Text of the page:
Great stuff: The most unhittable pitches in baseball Print
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Thursday, 19 April 2007 07:44
MLB Headline News

 Phillies GM Pat Gillick recently said Cole Hamels, his prized 23-year old southpaw, had the best changeup he'd ever seen from a left-hander.
Not exactly a source of objectivity, Gillick's statement might otherwise be dismissed as reeking of bias from a proud boss.
But what if he's right? And how can we tell?
Scouts often speak of pitchers with "plus" or "plus-plus" offerings, usually referring to where a particular pitch falls on the 20-80 scouting scale in terms of both velocity and movement. But if we dig a little deeper, which pitches - given their speed, movement and deception - are actually the most unhittable in the game?
While there's no exact way to measure a pitch's "nastiness," we can come close to quantifying it by assuming a basic baseball tenet: In almost all cases, the most ideal outcome for a pitcher on a given pitch is to have the hitter miss. As such, we can measure great stuff by using the "Whiff Rate".
The Whiff Rate is simply defined as the total number of swings and misses over the total number of swings. Assuming that the primary goal of a batter is to make contact, we can use this ratio to see who has the best "out" pitch - and to find out what it is.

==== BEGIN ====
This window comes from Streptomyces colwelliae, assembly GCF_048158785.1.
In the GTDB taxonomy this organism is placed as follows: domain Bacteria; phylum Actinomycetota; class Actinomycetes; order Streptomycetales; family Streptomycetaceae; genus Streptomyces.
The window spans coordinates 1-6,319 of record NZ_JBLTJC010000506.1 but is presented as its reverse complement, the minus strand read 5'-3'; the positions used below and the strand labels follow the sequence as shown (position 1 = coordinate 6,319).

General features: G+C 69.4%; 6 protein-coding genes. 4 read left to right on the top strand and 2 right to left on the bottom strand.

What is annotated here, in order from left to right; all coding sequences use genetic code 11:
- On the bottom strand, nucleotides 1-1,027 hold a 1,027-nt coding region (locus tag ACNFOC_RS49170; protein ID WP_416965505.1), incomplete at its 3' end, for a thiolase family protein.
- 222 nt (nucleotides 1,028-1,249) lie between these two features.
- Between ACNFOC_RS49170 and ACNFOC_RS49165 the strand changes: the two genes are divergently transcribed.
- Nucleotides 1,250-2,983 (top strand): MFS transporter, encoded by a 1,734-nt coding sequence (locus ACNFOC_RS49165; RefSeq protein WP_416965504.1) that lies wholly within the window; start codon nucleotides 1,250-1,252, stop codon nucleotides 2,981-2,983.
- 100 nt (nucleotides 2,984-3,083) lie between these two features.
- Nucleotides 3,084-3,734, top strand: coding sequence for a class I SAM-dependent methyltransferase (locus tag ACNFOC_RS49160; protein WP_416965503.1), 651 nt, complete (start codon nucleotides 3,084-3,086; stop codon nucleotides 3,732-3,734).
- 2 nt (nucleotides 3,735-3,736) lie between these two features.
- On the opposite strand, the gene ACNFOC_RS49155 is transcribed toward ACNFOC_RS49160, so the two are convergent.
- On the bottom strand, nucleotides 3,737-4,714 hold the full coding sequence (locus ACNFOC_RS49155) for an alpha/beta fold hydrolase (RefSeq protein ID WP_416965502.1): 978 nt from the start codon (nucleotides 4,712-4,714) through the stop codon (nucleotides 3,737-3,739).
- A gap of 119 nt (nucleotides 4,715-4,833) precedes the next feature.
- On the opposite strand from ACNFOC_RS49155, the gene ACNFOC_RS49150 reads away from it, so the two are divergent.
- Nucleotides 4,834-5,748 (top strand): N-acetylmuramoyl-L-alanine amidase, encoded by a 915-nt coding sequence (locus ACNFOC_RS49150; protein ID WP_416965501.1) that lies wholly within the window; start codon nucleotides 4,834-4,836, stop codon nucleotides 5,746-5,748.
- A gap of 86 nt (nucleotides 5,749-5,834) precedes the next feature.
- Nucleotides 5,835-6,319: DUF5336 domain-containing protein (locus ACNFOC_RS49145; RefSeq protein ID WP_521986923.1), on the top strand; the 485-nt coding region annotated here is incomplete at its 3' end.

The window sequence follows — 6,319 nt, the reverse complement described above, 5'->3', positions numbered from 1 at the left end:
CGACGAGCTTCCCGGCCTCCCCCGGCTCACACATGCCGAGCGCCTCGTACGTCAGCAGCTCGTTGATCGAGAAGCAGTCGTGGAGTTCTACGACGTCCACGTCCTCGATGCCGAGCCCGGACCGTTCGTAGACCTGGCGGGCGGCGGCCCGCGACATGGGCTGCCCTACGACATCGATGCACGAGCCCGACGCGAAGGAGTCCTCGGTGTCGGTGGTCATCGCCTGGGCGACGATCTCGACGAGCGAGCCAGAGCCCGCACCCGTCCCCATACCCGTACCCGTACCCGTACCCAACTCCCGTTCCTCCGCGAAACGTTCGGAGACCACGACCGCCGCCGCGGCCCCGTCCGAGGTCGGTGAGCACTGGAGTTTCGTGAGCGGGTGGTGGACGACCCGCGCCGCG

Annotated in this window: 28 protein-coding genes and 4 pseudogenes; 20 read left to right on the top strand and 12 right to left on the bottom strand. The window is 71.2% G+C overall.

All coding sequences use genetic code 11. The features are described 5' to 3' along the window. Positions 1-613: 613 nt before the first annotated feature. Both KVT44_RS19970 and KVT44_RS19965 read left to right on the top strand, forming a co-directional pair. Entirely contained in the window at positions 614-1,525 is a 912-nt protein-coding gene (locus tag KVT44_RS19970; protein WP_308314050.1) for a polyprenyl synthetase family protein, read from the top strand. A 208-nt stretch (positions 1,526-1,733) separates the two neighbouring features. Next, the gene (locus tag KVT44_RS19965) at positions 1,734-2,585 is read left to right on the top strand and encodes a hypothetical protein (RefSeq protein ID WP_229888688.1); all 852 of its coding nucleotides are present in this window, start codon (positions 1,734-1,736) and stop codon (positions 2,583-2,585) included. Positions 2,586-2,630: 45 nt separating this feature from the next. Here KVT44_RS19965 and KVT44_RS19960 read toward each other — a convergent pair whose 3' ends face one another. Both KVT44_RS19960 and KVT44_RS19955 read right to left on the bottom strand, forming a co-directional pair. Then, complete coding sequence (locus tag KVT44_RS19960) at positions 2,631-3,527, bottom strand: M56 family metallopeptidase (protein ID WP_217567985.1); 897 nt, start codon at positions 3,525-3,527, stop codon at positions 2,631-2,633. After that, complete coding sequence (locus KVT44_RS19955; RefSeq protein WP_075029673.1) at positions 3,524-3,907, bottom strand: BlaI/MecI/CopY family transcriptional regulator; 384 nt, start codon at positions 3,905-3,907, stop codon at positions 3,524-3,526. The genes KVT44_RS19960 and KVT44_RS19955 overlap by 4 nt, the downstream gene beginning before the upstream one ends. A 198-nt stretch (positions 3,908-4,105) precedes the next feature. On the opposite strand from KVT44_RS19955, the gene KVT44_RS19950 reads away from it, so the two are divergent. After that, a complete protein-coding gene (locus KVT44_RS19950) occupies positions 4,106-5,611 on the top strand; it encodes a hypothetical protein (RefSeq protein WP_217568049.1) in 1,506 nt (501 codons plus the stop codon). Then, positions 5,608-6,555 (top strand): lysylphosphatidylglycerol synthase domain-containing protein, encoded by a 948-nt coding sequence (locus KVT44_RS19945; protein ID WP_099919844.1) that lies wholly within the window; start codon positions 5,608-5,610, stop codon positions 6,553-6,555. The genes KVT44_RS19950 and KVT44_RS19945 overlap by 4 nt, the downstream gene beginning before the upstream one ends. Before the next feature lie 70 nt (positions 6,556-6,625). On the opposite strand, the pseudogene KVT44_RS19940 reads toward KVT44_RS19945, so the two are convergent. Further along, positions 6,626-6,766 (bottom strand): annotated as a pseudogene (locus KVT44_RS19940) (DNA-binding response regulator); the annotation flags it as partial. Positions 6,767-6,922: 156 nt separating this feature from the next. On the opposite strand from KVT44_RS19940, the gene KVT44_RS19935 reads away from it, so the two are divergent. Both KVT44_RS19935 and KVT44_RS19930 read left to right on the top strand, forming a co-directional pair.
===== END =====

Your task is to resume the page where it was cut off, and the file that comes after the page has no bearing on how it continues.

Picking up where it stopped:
Assuming a minimum sample size of 200 swings for fastballs and 100 swings for anything off speed, we can see who coaxed the highest percentage of whiffs a season ago. And, as it turns out, Gillick might not be far off in his assessment.
Hamels consistently delivered the most unhittable changeup in 2006, producing a Whiff Rate of .514, the leading figure by a significant margin over Colorado closer Brian Fuentes, who posted a rate of .460, and Arizona's Brandon Webb (.454).
Johan Santana, widely considered to have the best change in the game, finished the year at .450, fourth among qualifiers. To his credit, Santana also delivered his changeup more frequently in the strike zone (38.6 percent) than anyone in the top five, while opposing hitters slugged a meager .221 against it, also the best of the group.
Hamels' teammate, Ryan Madson, ranked fifth at .426.
While those players are certainly dominant when it comes to the premier off-speed pitch, the mantle of the most unhittable pitch in 2006 goes to the slider of Fernando Cabrera.
Cleveland's young reliever recorded a Whiff Rate of .652 on that breaking ball, and, if you think that's a fluke, think again. Had Cabrera qualified the year before, 2006 would have been the second consecutive season his slider led the league. In 2005, Cabrera posted an eye-popping Whiff Rate of .762, though in limited action (42 swings).
Interestingly, Cabrera only threw his slider in the strike zone 28.6 percent of the time, well below the major league average of 41.6 percent. In other words, he makes the pitch unhittable with a late bite that places the ball outside the plate or in the dirt much of the time.